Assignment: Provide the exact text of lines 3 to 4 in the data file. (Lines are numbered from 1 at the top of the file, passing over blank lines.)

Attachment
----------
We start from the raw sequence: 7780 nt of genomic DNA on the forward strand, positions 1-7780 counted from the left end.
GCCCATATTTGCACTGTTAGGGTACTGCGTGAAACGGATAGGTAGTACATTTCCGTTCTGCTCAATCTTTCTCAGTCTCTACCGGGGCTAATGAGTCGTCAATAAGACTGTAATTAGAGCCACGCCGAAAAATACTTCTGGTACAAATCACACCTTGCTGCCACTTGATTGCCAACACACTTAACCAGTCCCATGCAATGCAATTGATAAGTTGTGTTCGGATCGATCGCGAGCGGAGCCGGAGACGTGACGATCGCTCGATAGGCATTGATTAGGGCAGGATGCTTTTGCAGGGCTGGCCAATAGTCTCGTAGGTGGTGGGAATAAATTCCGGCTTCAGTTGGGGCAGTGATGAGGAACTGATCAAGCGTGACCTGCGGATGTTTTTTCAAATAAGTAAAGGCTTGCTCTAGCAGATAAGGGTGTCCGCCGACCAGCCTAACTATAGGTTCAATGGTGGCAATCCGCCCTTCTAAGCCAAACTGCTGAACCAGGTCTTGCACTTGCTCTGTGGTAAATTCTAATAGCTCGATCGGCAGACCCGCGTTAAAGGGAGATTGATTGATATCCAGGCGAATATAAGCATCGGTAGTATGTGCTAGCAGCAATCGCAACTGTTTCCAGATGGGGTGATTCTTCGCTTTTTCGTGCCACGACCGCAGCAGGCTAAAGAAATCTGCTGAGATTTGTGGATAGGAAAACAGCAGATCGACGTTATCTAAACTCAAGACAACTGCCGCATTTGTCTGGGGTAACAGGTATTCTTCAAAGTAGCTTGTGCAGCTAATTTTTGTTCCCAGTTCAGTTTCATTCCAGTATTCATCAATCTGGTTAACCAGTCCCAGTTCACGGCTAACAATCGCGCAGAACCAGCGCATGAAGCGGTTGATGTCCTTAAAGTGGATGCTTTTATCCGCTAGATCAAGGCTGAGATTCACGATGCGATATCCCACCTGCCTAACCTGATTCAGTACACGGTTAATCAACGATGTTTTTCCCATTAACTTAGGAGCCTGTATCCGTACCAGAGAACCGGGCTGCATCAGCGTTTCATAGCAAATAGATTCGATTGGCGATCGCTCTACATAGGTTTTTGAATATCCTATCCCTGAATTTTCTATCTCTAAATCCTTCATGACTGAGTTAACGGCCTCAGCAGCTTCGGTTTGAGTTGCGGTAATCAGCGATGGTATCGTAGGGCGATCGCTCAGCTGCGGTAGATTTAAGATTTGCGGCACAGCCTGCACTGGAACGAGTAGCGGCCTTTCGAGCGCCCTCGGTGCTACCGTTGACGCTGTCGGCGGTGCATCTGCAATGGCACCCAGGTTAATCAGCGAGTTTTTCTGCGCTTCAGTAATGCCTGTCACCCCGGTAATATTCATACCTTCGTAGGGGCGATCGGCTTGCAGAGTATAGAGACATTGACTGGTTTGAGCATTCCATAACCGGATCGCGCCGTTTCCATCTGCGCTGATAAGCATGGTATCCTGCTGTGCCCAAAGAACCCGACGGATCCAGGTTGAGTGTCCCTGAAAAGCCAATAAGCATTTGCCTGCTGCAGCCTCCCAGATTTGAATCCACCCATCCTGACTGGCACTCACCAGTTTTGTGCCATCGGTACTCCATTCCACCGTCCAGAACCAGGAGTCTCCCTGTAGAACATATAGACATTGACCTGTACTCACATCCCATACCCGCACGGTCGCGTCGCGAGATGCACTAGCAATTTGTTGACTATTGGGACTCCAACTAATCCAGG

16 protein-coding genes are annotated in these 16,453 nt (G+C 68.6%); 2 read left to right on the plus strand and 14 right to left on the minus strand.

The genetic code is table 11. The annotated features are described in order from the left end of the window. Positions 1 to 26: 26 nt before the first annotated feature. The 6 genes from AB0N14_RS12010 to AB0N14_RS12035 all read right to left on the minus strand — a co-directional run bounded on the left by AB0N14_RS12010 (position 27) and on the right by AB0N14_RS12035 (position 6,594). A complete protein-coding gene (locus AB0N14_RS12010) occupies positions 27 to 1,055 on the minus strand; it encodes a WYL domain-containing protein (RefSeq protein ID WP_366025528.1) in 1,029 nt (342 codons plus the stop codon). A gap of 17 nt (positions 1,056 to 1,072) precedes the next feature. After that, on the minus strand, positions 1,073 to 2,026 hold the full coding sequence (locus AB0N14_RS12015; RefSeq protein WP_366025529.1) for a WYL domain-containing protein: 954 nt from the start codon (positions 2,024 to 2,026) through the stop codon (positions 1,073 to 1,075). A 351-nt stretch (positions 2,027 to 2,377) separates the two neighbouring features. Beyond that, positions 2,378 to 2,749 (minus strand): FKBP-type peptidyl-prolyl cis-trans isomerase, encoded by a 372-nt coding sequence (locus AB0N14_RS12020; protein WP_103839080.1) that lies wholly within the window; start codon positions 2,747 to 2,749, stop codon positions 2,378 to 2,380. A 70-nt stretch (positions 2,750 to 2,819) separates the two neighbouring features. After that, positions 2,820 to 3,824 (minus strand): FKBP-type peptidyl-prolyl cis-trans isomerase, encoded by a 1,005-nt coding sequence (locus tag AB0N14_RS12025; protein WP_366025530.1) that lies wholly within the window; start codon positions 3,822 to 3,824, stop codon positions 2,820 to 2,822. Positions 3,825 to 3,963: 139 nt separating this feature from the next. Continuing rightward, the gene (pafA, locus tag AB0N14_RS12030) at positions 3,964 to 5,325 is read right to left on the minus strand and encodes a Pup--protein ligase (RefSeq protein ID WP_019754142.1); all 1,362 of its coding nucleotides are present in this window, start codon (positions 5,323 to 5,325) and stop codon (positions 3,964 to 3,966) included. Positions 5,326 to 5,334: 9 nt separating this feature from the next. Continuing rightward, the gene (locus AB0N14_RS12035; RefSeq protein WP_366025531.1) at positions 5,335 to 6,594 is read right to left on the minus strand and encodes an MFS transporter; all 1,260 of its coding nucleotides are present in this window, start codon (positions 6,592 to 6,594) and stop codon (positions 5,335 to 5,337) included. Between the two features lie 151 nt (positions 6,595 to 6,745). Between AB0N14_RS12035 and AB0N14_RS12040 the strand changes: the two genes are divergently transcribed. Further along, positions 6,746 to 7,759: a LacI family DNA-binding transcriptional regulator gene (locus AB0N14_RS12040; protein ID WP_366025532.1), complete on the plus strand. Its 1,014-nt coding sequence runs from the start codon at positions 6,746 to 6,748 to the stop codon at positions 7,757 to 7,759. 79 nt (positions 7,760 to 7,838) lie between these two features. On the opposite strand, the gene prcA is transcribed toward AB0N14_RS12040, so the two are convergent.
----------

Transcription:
16 protein-coding genes are annotated in these 16,453 nt (G+C 68.6%); 2 read left to right on the plus strand and 14 right to left on the minus strand.

The genetic code is table 11. The annotated features are described in order from the left end of the window. Positions 1 to 26: 26 nt before the first annotated feature. The 6 genes from AB0N14_RS12010 to AB0N14_RS12035 all read right to left on the minus strand — a co-directional run bounded on the left by AB0N14_RS12010 (position 27) and on the right by AB0N14_RS12035 (position 6,594). A complete protein-coding gene (locus AB0N14_RS12010) occupies positions 27 to 1,055 on the minus strand; it encodes a WYL domain-containing protein (RefSeq protein ID WP_366025528.1) in 1,029 nt (342 codons plus the stop codon). A gap of 17 nt (positions 1,056 to 1,072) precedes the next feature. After that, on the minus strand, positions 1,073 to 2,026 hold the full coding sequence (locus AB0N14_RS12015; RefSeq protein WP_366025529.1) for a WYL domain-containing protein: 954 nt from the start codon (positions 2,024 to 2,026) through the stop codon (positions 1,073 to 1,075). A 351-nt stretch (positions 2,027 to 2,377) separates the two neighbouring features. Beyond that, positions 2,378 to 2,749 (minus strand): FKBP-type peptidyl-prolyl cis-trans isomerase, encoded by a 372-nt coding sequence (locus AB0N14_RS12020; protein WP_103839080.1) that lies wholly within the window; start codon positions 2,747 to 2,749, stop codon positions 2,378 to 2,380. A 70-nt stretch (positions 2,750 to 2,819) separates the two neighbouring features. After that, positions 2,820 to 3,824 (minus strand): FKBP-type peptidyl-prolyl cis-trans isomerase, encoded by a 1,005-nt coding sequence (locus tag AB0N14_RS12025; protein WP_366025530.1) that lies wholly within the window; start codon positions 3,822 to 3,824, stop codon positions 2,820 to 2,822. Positions 3,825 to 3,963: 139 nt separating this feature from the next. Continuing rightward, the gene (pafA, locus tag AB0N14_RS12030) at positions 3,964 to 5,325 is read right to left on the minus strand and encodes a Pup--protein ligase (RefSeq protein ID WP_019754142.1); all 1,362 of its coding nucleotides are present in this window, start codon (positions 5,323 to 5,325) and stop codon (positions 3,964 to 3,966) included. Positions 5,326 to 5,334: 9 nt separating this feature from the next. Continuing rightward, the gene (locus AB0N14_RS12035; RefSeq protein WP_366025531.1) at positions 5,335 to 6,594 is read right to left on the minus strand and encodes an MFS transporter; all 1,260 of its coding nucleotides are present in this window, start codon (positions 6,592 to 6,594) and stop codon (positions 5,335 to 5,337) included. Between the two features lie 151 nt (positions 6,595 to 6,745). Between AB0N14_RS12035 and AB0N14_RS12040 the strand changes: the two genes are divergently transcribed. Further along, positions 6,746 to 7,759: a LacI family DNA-binding transcriptional regulator gene (locus AB0N14_RS12040; protein ID WP_366025532.1), complete on the plus strand. Its 1,014-nt coding sequence runs from the start codon at positions 6,746 to 6,748 to the stop codon at positions 7,757 to 7,759. 79 nt (positions 7,760 to 7,838) lie between these two features. On the opposite strand, the gene prcA is transcribed toward AB0N14_RS12040, so the two are convergent.